Although Oliver and Roy’s late-night visit to the Diggle family dinner gives “Draw Back Your Bow” a vague Thanksgiving episode feel, what tonight’s Arrow entry really feels like is the world’s most demented Valentine’s Day episode. Love is in the air here, but this is some deeply unhealthy romance on display here. Our hero must contend with an obsessive stalker, an unbalanced admirer who goes around stealing all the Arrow’s best moves while refusing to take “no” for an answer. And that’s just the story of Felicity Smoak and Ray Palmer, who remains so creepy on paper that it’s only Brandon Routh’s considerable charisma that keeps the character even vaguely palatable. As for Oliver and his rendezvous with the mentally fragile Cupid, the episode takes us back to a weird truth first revealed in the first season’s Huntress two-parter: For whatever reason, Oliver’s love life never snaps into sharper focus than when he is contending with an unhinged would-be girlfriend. Perhaps it’s because, as Carrie’s therapist suggests, Oliver could do with a few sessions himself.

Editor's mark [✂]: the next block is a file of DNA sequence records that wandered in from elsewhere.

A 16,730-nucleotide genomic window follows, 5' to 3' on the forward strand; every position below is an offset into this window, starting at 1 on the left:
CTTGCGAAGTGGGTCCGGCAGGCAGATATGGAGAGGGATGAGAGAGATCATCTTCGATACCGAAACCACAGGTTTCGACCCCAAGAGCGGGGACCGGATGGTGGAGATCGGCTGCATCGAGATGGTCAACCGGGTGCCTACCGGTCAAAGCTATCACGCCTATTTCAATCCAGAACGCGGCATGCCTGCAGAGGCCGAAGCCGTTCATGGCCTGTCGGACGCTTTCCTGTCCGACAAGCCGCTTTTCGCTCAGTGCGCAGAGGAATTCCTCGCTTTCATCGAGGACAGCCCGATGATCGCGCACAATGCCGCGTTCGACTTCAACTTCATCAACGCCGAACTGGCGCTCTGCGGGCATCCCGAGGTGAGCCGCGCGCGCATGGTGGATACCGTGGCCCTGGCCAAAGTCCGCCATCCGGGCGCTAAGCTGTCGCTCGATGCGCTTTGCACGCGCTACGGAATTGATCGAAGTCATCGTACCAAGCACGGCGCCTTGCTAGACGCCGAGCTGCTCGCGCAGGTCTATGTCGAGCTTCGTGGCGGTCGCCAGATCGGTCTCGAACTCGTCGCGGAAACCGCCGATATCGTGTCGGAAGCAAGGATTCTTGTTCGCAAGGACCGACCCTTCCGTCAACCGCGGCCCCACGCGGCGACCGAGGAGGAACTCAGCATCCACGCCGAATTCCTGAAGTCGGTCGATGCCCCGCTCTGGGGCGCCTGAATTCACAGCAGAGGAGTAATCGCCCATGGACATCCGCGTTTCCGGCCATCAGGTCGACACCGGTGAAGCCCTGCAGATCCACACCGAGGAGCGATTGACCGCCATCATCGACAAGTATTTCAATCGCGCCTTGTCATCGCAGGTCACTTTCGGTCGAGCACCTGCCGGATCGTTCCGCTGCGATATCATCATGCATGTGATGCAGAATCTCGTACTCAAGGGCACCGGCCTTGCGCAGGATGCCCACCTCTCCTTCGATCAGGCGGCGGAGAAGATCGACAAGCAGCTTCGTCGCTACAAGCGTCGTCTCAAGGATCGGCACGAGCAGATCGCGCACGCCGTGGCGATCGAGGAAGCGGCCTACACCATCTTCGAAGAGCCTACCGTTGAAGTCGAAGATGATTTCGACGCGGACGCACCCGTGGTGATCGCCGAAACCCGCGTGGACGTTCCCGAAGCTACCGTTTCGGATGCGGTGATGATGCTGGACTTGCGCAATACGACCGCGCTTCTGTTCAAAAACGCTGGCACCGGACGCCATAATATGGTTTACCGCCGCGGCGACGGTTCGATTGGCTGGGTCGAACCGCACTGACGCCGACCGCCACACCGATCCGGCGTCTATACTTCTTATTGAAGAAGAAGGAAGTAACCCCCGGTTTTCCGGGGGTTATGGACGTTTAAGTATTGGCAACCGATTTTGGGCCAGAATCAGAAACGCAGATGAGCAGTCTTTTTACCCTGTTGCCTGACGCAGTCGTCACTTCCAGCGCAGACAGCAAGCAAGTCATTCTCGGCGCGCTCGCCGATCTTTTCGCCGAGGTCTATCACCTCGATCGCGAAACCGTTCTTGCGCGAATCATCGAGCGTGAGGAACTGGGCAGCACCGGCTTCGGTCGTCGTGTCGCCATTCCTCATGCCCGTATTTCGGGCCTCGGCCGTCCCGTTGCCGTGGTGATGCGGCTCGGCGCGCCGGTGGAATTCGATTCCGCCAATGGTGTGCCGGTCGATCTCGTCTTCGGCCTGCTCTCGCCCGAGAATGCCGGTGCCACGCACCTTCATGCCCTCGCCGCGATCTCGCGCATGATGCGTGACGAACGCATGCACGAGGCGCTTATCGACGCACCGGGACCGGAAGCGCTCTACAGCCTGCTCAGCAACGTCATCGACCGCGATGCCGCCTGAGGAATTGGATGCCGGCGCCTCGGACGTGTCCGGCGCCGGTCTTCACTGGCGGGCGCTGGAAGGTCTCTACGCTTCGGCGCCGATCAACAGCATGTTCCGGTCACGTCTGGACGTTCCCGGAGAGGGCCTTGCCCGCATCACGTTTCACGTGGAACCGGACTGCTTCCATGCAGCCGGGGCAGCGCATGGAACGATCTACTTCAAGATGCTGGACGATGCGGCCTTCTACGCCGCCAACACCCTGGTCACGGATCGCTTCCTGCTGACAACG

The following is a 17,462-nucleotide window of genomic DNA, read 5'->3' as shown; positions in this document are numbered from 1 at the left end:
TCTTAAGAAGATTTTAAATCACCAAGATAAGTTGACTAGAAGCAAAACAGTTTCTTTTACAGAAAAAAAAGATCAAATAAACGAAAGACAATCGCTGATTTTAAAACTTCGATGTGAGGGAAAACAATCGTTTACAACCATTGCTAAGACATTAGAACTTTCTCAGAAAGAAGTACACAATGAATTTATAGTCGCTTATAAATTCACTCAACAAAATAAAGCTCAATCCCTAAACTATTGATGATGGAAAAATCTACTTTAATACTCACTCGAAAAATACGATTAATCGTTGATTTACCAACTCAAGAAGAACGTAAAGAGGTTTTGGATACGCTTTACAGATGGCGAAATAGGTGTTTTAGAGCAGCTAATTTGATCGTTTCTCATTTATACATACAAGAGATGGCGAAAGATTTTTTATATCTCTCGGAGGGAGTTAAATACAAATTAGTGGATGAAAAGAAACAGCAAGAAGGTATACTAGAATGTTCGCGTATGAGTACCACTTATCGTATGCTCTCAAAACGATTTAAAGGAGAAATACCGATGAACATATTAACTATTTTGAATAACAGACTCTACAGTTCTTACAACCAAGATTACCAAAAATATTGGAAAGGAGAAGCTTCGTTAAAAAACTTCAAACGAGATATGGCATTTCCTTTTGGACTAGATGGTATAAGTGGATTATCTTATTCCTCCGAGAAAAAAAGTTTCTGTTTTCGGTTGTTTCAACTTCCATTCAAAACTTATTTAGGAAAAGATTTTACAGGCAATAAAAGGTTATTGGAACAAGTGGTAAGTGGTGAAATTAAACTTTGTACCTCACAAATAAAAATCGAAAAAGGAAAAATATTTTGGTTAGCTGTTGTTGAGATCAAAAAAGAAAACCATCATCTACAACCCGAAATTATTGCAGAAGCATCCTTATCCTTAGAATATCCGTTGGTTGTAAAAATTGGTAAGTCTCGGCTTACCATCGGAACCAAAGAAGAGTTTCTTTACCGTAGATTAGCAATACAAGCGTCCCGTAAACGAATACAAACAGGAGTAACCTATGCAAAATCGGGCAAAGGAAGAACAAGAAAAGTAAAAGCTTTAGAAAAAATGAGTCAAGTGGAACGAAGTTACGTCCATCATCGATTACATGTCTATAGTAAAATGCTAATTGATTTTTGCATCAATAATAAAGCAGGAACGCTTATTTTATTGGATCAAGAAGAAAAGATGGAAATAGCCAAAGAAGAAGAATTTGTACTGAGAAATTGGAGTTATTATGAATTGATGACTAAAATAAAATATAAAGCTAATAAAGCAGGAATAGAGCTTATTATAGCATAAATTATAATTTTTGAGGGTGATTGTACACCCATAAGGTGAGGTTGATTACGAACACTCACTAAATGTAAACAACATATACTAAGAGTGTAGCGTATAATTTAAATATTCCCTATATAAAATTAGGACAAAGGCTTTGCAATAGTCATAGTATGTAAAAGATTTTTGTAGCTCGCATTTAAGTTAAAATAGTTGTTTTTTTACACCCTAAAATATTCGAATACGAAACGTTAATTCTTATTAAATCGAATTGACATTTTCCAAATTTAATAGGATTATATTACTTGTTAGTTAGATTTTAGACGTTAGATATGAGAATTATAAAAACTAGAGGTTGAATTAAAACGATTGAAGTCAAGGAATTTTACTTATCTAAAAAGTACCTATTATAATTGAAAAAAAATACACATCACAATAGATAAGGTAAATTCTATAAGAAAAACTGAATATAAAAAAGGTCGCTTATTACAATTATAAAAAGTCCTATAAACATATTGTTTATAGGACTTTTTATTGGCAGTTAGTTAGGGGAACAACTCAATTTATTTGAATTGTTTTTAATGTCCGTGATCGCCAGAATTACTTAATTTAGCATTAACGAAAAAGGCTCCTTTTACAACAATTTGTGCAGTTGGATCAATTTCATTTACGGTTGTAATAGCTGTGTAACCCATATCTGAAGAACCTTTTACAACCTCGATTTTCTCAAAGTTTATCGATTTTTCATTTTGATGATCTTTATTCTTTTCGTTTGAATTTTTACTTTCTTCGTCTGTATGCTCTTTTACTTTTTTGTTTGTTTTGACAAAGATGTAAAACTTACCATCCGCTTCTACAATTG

What’s so interesting, and ultimately so successful, about “Draw Back Your Bow” is how low stakes it is. Last week’s episode did introduce Cupid by having her murder Ted Grant’s old partner, and she does get the drop on a well-guarded mob informant, but she’s only ever a match for Oliver when she can rely on the element of surprise. Given time to wire the mobster to explode, she can hold her own against the Arrow, and her SWAT training means she can plausibly take on a distracted Arsenal, but the final confrontation between Carrie and Oliver makes it clear just how out of her league she really is. After a series of villains who would bring Starling City to its knees if not for Oliver, this week gives us a villain whom Oliver has to save from herself. This kind of intentionally minor threat is a far more effective choice for a character-centric episode like “Draw Back Your Bow,” as the show uses Carrie’s deranged advances as a chance for Oliver to explore his own conflicted emotions.